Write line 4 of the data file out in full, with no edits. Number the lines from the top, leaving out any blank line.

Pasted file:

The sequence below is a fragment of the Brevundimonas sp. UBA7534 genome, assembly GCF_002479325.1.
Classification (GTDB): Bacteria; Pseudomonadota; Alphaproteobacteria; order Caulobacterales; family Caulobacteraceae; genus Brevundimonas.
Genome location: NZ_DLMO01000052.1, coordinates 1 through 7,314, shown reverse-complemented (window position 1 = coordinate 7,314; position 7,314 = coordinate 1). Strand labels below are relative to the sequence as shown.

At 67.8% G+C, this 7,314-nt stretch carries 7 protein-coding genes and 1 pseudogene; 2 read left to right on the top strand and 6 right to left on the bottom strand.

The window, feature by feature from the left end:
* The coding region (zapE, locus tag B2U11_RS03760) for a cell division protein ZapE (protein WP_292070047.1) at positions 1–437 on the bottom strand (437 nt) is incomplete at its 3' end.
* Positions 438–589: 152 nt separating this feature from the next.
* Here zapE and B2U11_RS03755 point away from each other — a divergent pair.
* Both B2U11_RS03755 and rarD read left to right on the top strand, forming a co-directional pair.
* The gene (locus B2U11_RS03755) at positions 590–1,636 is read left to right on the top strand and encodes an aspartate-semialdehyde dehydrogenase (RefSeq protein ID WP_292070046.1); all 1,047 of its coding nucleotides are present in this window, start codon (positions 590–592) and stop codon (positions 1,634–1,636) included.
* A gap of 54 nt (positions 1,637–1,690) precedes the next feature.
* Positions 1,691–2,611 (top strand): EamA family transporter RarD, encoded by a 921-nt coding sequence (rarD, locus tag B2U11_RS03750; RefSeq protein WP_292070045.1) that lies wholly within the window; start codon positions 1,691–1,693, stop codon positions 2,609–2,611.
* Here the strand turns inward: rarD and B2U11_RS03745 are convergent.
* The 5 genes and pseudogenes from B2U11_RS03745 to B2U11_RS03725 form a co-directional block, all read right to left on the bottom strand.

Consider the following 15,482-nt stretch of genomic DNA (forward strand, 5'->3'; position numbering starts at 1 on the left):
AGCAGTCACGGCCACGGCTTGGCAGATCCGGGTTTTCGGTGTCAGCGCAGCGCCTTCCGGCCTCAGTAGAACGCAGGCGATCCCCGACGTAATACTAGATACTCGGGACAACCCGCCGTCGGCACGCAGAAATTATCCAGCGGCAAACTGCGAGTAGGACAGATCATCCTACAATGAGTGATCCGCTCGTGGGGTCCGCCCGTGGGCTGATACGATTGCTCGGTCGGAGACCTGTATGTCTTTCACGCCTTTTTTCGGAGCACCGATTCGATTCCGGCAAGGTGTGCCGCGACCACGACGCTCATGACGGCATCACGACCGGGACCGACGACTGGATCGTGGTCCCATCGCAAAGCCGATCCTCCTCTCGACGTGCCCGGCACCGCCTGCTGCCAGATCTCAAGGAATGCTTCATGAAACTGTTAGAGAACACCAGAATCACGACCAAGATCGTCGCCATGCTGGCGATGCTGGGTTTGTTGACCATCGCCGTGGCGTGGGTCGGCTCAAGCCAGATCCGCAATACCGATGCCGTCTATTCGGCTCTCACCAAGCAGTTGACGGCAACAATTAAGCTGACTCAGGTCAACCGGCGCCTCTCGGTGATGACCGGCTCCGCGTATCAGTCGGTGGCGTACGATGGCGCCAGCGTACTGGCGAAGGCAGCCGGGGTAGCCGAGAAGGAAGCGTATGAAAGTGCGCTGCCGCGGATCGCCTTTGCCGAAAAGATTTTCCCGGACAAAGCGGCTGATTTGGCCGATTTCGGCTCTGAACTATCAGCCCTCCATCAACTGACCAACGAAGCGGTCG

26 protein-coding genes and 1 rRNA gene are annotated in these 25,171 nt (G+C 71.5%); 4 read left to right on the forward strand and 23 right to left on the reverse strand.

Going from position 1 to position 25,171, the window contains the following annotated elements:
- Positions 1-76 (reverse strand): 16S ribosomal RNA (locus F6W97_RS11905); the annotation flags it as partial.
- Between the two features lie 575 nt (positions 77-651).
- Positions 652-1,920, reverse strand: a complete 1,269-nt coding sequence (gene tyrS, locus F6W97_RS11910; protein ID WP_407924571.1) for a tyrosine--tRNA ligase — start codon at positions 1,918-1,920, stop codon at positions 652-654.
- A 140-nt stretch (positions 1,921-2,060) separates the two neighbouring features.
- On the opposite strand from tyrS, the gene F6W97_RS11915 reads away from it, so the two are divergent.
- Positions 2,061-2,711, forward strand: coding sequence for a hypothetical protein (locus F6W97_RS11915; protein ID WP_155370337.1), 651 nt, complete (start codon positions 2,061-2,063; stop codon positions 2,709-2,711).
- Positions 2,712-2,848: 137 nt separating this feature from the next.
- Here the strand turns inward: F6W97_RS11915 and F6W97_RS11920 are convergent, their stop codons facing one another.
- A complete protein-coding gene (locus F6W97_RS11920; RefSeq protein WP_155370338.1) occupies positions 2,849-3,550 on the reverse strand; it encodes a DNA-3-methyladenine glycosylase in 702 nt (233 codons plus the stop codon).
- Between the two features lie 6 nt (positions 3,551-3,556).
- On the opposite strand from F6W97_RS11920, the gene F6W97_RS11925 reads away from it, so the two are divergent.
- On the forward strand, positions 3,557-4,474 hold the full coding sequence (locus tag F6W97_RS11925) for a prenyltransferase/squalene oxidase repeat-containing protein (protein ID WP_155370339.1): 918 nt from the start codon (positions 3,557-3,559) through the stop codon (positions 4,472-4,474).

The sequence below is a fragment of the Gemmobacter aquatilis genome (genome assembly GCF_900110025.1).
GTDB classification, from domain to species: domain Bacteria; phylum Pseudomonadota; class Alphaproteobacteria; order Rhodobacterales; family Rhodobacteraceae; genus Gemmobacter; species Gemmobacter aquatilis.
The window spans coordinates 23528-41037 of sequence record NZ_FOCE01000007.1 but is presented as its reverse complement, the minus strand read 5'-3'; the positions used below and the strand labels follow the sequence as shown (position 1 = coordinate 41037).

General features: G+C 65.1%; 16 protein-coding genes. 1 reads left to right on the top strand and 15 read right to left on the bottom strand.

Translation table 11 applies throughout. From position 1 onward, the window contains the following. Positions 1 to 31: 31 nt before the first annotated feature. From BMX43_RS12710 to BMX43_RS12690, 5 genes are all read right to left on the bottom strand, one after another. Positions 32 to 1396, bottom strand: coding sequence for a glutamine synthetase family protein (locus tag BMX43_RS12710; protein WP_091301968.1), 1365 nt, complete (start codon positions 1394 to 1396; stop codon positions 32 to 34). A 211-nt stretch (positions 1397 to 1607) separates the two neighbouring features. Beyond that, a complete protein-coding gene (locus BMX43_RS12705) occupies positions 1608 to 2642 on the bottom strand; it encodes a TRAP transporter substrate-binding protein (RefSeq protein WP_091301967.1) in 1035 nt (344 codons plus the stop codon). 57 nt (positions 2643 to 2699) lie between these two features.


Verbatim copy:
At 67.8% G+C, this 7,314-nt stretch carries 7 protein-coding genes and 1 pseudogene; 2 read left to right on the top strand and 6 right to left on the bottom strand.